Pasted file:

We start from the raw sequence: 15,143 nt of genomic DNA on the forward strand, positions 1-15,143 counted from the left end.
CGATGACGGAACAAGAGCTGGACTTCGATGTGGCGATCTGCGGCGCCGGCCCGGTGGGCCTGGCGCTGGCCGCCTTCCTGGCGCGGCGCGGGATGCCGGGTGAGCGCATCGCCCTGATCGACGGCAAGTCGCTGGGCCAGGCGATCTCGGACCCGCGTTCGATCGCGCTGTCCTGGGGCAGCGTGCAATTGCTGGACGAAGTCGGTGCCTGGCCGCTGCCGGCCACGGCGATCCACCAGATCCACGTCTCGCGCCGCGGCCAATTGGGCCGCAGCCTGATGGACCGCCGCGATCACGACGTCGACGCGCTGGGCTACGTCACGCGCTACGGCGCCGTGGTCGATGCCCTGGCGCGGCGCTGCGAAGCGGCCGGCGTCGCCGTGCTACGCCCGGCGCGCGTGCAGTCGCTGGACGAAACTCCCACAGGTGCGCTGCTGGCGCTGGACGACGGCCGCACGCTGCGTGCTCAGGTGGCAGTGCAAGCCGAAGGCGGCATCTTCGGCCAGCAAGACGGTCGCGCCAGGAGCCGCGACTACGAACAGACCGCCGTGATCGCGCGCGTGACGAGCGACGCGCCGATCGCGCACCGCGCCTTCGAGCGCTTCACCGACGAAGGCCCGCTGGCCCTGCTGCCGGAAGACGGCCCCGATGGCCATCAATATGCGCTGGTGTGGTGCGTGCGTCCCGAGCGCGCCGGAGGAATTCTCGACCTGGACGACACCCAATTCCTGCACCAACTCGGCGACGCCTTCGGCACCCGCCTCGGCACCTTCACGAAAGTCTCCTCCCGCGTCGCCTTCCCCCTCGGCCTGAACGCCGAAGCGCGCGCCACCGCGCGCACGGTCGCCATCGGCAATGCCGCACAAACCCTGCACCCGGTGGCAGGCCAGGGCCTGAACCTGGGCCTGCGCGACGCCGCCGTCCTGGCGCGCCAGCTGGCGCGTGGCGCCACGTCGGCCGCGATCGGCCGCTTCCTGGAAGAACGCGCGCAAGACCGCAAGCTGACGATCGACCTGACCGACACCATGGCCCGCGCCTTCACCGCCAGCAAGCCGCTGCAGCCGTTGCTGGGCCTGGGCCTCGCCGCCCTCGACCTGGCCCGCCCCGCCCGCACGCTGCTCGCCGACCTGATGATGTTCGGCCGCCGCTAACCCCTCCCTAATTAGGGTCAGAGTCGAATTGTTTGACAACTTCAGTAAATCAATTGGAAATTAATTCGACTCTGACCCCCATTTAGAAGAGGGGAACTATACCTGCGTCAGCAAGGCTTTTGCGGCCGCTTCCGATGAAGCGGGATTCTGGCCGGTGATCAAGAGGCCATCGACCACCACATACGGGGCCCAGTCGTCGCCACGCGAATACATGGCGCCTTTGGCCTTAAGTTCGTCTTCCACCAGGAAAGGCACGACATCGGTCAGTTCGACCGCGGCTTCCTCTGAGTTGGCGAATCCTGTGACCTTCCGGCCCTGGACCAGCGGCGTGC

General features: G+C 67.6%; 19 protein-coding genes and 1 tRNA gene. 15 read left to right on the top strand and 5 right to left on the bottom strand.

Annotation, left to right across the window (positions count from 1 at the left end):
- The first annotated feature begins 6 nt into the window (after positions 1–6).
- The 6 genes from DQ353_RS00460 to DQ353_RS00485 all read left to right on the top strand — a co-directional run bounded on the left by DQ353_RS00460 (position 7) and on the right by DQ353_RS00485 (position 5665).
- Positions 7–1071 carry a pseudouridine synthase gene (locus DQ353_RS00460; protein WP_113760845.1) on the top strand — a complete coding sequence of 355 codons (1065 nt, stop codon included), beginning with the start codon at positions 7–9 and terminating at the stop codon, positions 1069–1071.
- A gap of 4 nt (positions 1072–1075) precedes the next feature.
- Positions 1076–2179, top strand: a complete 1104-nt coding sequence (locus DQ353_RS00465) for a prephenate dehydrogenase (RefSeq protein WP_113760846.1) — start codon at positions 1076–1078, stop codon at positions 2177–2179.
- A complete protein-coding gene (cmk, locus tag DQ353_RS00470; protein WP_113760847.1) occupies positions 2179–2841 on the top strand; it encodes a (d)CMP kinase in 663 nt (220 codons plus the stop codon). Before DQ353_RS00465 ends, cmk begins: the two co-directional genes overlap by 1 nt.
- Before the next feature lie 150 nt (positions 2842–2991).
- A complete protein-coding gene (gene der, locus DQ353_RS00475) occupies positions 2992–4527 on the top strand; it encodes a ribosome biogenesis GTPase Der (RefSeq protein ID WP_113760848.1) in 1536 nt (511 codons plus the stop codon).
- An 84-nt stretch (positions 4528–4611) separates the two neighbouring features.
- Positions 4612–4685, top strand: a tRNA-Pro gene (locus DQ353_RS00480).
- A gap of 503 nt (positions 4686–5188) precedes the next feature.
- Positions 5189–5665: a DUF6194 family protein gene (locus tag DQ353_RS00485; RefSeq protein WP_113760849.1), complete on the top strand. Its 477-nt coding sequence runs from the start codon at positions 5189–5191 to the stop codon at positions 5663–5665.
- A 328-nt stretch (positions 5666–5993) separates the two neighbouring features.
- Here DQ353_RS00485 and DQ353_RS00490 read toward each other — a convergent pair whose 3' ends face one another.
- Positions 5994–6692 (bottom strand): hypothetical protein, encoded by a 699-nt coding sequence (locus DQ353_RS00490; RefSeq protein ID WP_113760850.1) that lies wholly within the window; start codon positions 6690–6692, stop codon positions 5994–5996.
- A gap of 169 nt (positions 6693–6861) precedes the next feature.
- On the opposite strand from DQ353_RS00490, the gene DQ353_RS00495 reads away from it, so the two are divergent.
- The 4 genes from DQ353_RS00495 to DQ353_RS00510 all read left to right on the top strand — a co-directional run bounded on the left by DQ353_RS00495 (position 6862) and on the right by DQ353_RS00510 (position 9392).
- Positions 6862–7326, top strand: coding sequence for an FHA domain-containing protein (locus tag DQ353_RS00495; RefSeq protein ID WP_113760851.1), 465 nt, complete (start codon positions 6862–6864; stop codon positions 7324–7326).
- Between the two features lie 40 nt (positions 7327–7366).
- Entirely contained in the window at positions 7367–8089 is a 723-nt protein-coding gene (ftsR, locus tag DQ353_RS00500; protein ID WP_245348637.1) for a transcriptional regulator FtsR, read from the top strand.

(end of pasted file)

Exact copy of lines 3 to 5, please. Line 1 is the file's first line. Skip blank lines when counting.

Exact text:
General features: G+C 67.6%; 19 protein-coding genes and 1 tRNA gene. 15 read left to right on the top strand and 5 right to left on the bottom strand.

Annotation, left to right across the window (positions count from 1 at the left end):
- The first annotated feature begins 6 nt into the window (after positions 1–6).